Cori is available to any research team performing COVID-19 related research through the COVID-19 HPC Consortium. More information is available at NERSC COVID-19 Support.
Cori, a Cray XC40, has a peak performance of about 30 petaflops and debuted in 2017 as the world's fifth most powerful supercomputer in the world. The system is named in honor of biochemist Gerty Cori, the first American woman to win a Nobel Prize in science and the first woman ever to win a Nobel Prize for Physiology or Medicine. Cori is comprised of 2,388 Intel Xeon "Haswell" processor nodes, 9,688 Intel Xeon Phi "Knight's Landing" nodes, and a 1.8 PB Cray Data Warp Burst Buffer solid-state device.
For the first time, lattice quantum chromodynamics calculations run at NERSC allowed nuclear physicists from the Massachusetts Institute of Technology to determine the pressure distribution inside a proton, taking into account the contributions of the proton’s fundamental particles: quarks and gluons. Read More »
Gravity from distant galaxies cause tiny distortions in cosmic microwave background temperature maps - a process called gravitational lensing - which are detected by data analysis software run on supercomputers like the Cori system at NERSC. Unfortunately, this temperature data is often corrupted by foreground emissions from extragalactic dust, gas, and other noise sources that are challenging to model. So Berkeley Lab researchers developed a statistical method for analyzing CMB data that is largely immune to the foreground noise effects. Read More »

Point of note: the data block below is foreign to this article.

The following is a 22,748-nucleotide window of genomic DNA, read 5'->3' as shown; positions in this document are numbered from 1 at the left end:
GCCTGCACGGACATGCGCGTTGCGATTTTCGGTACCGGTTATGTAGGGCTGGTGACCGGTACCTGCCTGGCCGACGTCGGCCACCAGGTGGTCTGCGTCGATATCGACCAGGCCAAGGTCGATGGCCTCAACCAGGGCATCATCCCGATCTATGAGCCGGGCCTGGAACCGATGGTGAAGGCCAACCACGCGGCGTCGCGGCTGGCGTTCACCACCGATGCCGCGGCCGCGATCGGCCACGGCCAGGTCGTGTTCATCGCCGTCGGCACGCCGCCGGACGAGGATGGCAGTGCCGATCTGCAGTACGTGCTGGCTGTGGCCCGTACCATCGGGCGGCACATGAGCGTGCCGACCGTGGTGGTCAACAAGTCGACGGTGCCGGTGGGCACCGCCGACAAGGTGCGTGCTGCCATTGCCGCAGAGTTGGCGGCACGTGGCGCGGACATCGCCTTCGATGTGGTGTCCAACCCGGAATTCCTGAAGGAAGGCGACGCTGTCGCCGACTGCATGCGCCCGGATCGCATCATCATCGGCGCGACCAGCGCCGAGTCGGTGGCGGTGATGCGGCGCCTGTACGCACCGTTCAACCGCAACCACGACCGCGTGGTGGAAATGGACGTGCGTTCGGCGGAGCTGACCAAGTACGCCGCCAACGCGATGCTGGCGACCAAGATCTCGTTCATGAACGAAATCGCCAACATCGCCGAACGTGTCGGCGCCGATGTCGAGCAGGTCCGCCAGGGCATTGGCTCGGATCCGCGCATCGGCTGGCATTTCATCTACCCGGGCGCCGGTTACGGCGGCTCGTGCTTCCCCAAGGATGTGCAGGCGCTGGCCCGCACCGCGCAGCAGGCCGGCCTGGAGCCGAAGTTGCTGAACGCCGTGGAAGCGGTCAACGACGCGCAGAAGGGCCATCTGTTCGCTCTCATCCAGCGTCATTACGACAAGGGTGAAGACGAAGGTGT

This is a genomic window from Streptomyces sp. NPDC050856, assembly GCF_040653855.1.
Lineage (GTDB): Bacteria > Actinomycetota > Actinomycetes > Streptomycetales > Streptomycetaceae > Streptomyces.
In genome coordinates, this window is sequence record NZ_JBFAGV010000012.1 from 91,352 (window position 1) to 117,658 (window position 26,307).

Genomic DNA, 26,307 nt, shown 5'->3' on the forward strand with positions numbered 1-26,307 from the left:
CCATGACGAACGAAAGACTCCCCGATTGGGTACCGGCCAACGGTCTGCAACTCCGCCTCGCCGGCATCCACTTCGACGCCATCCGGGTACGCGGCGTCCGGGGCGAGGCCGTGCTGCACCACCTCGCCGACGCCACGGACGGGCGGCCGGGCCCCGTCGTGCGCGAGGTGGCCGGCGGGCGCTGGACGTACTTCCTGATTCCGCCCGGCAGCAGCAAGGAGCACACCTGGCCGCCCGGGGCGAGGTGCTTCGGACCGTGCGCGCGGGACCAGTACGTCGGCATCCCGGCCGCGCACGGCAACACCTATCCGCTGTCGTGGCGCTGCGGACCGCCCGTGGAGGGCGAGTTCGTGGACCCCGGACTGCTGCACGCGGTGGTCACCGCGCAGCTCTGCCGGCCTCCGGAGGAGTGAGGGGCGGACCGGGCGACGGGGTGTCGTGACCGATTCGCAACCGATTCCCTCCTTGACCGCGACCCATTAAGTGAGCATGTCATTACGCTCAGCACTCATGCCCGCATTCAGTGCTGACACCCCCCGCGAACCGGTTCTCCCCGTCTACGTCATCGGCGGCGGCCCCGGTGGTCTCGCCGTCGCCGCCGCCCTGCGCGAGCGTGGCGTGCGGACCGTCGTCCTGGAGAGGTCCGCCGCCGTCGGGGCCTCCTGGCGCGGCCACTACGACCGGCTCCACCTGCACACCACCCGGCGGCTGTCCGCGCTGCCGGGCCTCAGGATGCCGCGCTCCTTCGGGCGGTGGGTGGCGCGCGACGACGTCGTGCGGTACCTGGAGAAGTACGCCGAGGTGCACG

Researchers at UCSB used NERSC supercomputers to better understand key mechanisms behind the solar conversion efficiencies of hybrid perovskites, which could make these materials even more attractive for photovoltaics. Read More »